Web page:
A Case Study: Citizen Naturalists Make it Happen

Photo by Jami Dwyer licensed under Creative Commons.

In the northernmost part of Idaho is an example of partnering that has engaged hundreds of citizens and generated plenty of positive news coverage.

Multi-Species Baseline Initiative (MBI) is a collaborative of organizations conducting wildlife and micro-climate surveys across the Idaho Panhandle and adjoining mountain ranges. The 16 MBI partner organizations and seven funding organizations are dedicated to providing a comprehensive data set of occurrence data for various wildlife species, including amphibians, beetles, forest carnivores, slugs and snails. Their main focus is the 20 species of greatest conservation need, as listed in Idaho and Washington State Wildlife Action Plans (SWAP).

Engaging Citizens

Collaboration among these local, state and federal organizations has always been integral to MBI’s work. In recent years, however, local citizens have become important partners as well.

It started in the winter of 2011-12, when Idaho Department of Fish and Game (IDFG) teamed up with a local community group called Friends of Scotchman Peaks Wilderness (FSPW) to find volunteers for its MBI Forest Carnivore Survey.

FSPW already had a strong volunteer base, and a few volunteers had run a bait station for the project, according to Michael Lucid, IDFG’s Regional Wildlife Diversity Biologist.

Successful Fish and Wildlife Programs

“This project was so successful,” he remembers, “that FSPW applied for a grant to purchase remote cameras and hire a volunteer coordinator. FSPW did the work of marketing the project and getting people excited. They have email mailing lists, a quarterly newsletter, a very active Facebook account and regular events for volunteers. We had more volunteers than we knew what to do with.”

That winter, 140 citizen naturalists volunteered more than 2,000 hours of labor. With several sites located in some of the region’s most remote locations, some citizen naturalists climbed mountains 7,000 feet high in snow with 30 mph winds.

The initiative attracted press attention with articles in media including Sandpoint Magazine, Boise Weekly and The Spokesman Review. Today, more than 200 citizen naturalists have participated on the project. Best of all, everyday people have learned about wildlife and become advocates for conservation issues.

“As biologists, we often don’t understand how little people know about the natural world,” says Lucid. “Thousands of people in northern Idaho now know what a fisher is because of this project. Because they know what a fisher is, they are more likely to be involved in fisher conservation and management.”

Success Factors

Three key reasons why the volunteer program has been so successful:

  • FSPW had an outstanding volunteer coordinator. “Kelsey Brasseur did an amazing job of coordinating people and managing data,” says Lucid. “It’s a full time job managing so many volunteers. Without her the program wouldn’t have worked.”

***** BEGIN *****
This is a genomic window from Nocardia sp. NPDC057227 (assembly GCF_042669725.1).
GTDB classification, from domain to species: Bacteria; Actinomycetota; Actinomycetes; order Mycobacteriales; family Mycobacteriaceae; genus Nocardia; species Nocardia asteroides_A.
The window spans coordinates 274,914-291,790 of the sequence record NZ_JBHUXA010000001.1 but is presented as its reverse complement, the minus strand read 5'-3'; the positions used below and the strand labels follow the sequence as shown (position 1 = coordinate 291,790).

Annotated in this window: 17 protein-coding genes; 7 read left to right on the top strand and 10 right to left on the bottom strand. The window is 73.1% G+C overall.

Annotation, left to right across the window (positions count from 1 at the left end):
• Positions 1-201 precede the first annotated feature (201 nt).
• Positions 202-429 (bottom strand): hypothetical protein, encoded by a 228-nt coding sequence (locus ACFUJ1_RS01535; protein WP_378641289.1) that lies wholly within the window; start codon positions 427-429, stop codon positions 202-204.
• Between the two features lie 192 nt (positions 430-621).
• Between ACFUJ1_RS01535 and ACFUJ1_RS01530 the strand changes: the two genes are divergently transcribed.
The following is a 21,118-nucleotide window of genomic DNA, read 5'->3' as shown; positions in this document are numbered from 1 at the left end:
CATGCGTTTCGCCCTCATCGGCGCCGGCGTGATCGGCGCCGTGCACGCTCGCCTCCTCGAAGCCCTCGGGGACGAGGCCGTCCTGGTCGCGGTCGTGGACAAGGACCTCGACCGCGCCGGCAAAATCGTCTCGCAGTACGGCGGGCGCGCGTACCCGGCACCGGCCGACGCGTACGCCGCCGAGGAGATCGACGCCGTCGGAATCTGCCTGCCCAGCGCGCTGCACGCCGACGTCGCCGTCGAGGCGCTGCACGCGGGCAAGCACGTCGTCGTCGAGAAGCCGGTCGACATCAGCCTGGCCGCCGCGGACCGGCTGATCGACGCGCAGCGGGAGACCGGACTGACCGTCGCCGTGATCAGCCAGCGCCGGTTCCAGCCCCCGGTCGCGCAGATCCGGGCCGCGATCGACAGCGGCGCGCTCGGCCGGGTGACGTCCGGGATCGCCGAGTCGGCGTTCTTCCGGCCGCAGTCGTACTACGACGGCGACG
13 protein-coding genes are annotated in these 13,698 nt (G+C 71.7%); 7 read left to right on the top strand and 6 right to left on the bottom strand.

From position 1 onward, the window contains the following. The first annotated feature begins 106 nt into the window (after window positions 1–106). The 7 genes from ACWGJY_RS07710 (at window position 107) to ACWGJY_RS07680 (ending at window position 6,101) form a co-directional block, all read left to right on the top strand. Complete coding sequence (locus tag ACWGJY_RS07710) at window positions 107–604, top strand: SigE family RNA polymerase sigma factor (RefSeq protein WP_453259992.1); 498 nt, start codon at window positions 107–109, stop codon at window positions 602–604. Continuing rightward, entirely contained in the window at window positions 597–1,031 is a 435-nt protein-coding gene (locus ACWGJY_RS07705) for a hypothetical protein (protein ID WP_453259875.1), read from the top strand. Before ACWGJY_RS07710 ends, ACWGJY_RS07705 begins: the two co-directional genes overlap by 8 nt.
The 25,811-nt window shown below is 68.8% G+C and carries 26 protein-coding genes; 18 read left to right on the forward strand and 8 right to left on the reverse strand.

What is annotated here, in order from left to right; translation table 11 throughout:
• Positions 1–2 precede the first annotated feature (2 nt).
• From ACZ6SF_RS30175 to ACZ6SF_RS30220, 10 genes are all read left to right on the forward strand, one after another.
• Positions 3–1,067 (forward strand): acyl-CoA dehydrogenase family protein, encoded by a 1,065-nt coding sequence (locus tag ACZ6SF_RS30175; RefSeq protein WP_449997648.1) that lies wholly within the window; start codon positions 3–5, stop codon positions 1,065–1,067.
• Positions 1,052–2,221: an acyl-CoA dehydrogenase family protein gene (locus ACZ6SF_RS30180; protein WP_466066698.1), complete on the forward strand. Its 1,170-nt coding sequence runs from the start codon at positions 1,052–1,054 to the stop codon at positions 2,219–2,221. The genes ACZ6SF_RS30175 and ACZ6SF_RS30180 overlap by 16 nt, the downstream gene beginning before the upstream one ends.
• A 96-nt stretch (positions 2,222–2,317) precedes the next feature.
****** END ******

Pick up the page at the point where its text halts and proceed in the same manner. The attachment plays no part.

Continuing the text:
• A partner organization with a strong volunteer group was willing to take on the workload. FSPW worked with Idaho Conservation League and Selkirk Outdoor Leadership and Education to manage the program.
  • The work had a high fun factor. “There was a lot of excitement and buzz around Sandpoint, Idaho about this project, which kept citizens engaged,” he says. “If you have more technical and less fun work to get done, it’s important to have a paid crew in addition to volunteers.”


Quality Control

As project lead, Lucid’s job is to design enough flexibility into the study to ensure the team meets their goals and that the data are accurate.

“I wouldn’t be willing to have such a large group collect track data, for example, because tracking is a difficult skill to learn and we couldn’t verify the results,” he says. “On this project, volunteers and paid employees bring back verifiable data from the field that can be reviewed by the pros. Hair samples are analyzed at a genetics lab, and images are reviewed by professional biologists.”

Several fail safes are designed into the data collection system. Field workers write waypoints, dates and survey numbers on data cards and sample envelopes. If something is mislabeled, then Lucid’s team can check several data points and determine the correct information. Dates on camera images are also checked.

“One of my favorite tricks is to require observers to write the elevation down at each visit,” says Lucid. “If they get it wrong consistently, we know we may have a problem with that observer. People often assume volunteers will have poorer quality data than professionals. This is a valid concern, but it also is an issue with professionals in my own and partner organizations. Just because someone is a professional biologist does not mean he or she will automatically fill out the data card completely.”

New Way of Thinking

This citizen naturalist program has required an adjustment in thinking for Lucid, who calls himself an “introverted biologist.”

“I’ve spent much of my career working alone in the woods with the animals I was studying,” he admits. “Managing a project like MBI with 15 partners, paid crews of 14 technicians working for me, and hundreds of volunteers on the ground, is a far cry from the days when my job was to go out for the summer and trap wolves by myself.”

His agency would be content to let him be that lone biologist out in the woods.

“And if I took that path, I would lead a more peaceful life,” says Lucid. “But the best thing for wildlife is for me to get out of my comfort zone, and use my position to help other people engage with wildlife in ways they never imagined possible. This leads them to become invested in the natural world around them and that benefits us all.”

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